Virginia Woolf: Becoming a Writer

Virginia Woolf: Becoming a Writer

by Katherine Dalsimer

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By the time she was twenty-four, Virginia Woolf had suffered a series of devastating losses that later she would describe as "sledge-hammer blows," beginning with the death of her mother when she was thirteen years old and followed by those of her half-sister, father, and brother. Yet vulnerable as she was ("skinless" was her word) she began,


By the time she was twenty-four, Virginia Woolf had suffered a series of devastating losses that later she would describe as "sledge-hammer blows," beginning with the death of her mother when she was thirteen years old and followed by those of her half-sister, father, and brother. Yet vulnerable as she was ("skinless" was her word) she began, through these years, to practice her art-and to discover how it could serve her. Ultimately, she came to feel that it was her "shock-receiving capacity" that had made her a writer.
Astonishingly gifted from the start, Woolf learned to be attentive to the movements of her own mind. Through self-reflection she found a language for the ebb and flow of thought, fantasy, feeling, and memory, for the shifts of light and dark. And in her writing she preserved, recreated, and altered the dead, altering in the process her internal relationship with their "invisible presences." "I will go backwards & forwards" she remarked in her diary, a comment on both her imaginative and writerly practice.
Following Woolf's lead, psychologist Katherine Dalsimer moves backward and forward between the work of Woolf's maturity and her early journals, letters, and unpublished juvenilia to illuminate the process by which Woolf became a writer. Drawing on psychoanalytic theory as well as on Woolf's life and work, and trusting Woolf's own self-observations, Dalsimer offers a compelling account of a young artist's voyage out-a voyage that Virginia Woolf began by looking inward and completed by looking back.

Editorial Reviews

The Harvard Crimson
[G]ives us a thoughtful, nuanced picture of the connection between Woolf's illness and her extraordinary artistic talent.
[An] original and readable study. . . . The discussion focuses on the origins, development, and purpose of [Woolf's] writing.
Robert Michels
Dalsimer’s literary sensitivity,psychoanalytic sophistication,and expert understanding of female development enrich our appreciation of Virginia Woolf and her work. Dalsimer weaves together Woolf’s fiction,letters,and diaries,giving new meaning to each. The result makes for wonderful reading.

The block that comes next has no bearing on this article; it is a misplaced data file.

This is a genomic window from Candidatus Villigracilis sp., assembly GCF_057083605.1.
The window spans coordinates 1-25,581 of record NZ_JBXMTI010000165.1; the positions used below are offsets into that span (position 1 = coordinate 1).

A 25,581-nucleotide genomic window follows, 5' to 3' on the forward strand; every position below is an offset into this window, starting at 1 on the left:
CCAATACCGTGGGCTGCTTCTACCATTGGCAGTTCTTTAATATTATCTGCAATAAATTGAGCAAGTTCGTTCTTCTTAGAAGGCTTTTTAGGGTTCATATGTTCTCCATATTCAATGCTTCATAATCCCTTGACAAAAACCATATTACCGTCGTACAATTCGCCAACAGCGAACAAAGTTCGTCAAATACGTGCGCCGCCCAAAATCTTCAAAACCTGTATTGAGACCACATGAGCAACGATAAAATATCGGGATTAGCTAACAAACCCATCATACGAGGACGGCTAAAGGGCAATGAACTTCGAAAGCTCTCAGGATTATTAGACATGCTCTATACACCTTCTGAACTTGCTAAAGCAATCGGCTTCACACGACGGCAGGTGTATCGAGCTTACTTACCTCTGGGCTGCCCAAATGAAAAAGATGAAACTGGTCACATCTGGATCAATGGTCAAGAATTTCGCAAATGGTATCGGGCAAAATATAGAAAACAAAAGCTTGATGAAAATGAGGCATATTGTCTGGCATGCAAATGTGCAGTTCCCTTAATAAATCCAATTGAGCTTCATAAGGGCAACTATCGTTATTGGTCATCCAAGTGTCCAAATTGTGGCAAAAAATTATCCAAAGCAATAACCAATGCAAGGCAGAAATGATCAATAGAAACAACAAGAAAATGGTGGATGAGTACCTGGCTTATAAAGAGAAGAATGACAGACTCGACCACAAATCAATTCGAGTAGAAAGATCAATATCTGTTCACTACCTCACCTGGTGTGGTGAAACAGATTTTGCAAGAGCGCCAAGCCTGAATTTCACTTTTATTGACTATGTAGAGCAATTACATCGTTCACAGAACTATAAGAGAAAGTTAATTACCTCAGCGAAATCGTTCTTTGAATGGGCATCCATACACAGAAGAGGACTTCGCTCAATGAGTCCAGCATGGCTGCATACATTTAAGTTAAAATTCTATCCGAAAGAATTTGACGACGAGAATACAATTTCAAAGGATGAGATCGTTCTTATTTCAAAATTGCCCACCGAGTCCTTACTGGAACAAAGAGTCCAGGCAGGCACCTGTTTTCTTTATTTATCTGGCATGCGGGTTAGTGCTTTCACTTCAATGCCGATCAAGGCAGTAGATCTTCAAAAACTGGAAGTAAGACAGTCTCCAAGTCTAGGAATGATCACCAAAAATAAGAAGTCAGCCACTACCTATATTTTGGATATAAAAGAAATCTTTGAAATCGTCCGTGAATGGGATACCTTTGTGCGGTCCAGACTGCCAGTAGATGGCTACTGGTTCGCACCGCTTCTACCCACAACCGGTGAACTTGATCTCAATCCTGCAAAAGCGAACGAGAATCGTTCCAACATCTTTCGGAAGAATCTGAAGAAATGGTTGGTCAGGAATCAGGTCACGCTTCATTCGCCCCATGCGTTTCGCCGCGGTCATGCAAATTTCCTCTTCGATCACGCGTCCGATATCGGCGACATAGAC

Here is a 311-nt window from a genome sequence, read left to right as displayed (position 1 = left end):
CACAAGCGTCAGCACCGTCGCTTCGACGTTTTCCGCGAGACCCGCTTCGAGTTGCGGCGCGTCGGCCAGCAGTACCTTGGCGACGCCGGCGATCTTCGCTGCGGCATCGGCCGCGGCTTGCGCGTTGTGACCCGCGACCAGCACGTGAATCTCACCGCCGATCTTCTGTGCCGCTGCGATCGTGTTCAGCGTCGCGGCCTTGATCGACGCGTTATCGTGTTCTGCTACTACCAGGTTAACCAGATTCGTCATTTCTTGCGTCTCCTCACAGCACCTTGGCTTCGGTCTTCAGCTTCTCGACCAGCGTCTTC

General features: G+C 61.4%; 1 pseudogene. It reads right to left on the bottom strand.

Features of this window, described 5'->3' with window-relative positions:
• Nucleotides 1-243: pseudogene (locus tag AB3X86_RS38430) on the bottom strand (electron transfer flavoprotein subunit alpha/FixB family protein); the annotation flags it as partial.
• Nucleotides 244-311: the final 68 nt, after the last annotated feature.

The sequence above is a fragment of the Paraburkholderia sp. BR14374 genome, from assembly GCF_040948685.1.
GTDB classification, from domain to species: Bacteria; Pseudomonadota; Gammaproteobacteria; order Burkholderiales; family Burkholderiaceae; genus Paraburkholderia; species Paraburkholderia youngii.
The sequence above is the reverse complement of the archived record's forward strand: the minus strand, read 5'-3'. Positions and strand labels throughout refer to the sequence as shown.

Paul Schwaber
This astute study is written with eloquence, clarity, and tact. A wonderful contribution."
Publishers Weekly
As the daughter of archetypal Victorian parents and Freud's first English publisher, Woolf has often been a posthumous analysand; but among her chroniclers, Dalsimer, a clinical psychologist and faculty member of two Ivy League universities, may have the best credentials for putting her on the couch. "This is not a biography," Dalsimer warns; it is, instead, an exploration of "the ways that writing served Virginia Woolf" throughout her difficult life, and particularly in her "adolescence and young womanhood." Approaching Woolf through her juvenilia, diaries, letters, criticism and novels, Dalsimer (Female Adolescence: Psychoanalytic Reflections on Literature) traces both her artistic apprenticeship and her psychological narrative, placing Woolf's introspective observations alongside her early work from Jacob's Room to A Room of One's Own and amid plenty of analytical commentary. While Woolf claimed that in her autobiographical To the Lighthouse she had "done what psychoanalysts do for their patients," Dalsimer draws out the book's psychology and Woolf's relationship to her deceased parents, and shows the matter to be much more complicated. Dalsimer also demonstrates, through Woolf's later letters and essays, that her affectionate, influential and overbearing father and her self-sacrificing, distant and tragic mother were instrumental in forming her creative character. Woolf's mental illness (which ultimately led to suicide) also receives understated, careful consideration. Dalsimer's clinical objectivity may be more notable than her line-by-line literary criticism, but she elegantly explains how Woolf's imagination, often subsumed in tragedy, could still find pleasure in life's daily rhythms, and how writing "consoled and sustained her as much as it was possible for her to be consoled or sustained." (Mar. 26) Forecast: The close textual reading targets this for serious students of Woolf and for those interested in the links between literature and psychology. Copyright 2002 Cahners Business Information.
Library Journal
Columbia University psychologist Dalsimer (Female Adolescence: Psychoanalytic Reflections on Literature) here uses Virginia Woolf's early writing to analyze how she overcame the loss of her parents and siblings to death and marriage by "becoming a writer." Taking a psychoanalytic approach, Dalsimer focuses on the journals, letters, and reviews Woolf wrote between the ages of nine and 25 to explicate this process. She also incorporates Woolf's first published book, The Voyage Out, the essay "On Being Ill," later journal entries, and To the Lighthouse into her study. Dalsimer interprets the role of Woolf's journals during her developmental years, taking an interest, as Woolf did, in the contrast between current impressions of an event and the memory of it. She focuses on Woolf's relationships with her mother and father as depicted in her early writings and on the sometimes hostile impressions she gave of them as an adult. While this well-written work will be of interest to fans of Woolf's work, it ultimately provides only a superficial literary analysis. Thus, it is more appropriate for general-interest collections than for academic libraries. Readers looking for an excellent, current biography should stick with Nigel Nicolson's Virginia Woolf. Paolina Taglienti, Long Island Univ., Brooklyn, NY Copyright 2002 Cahners Business Information.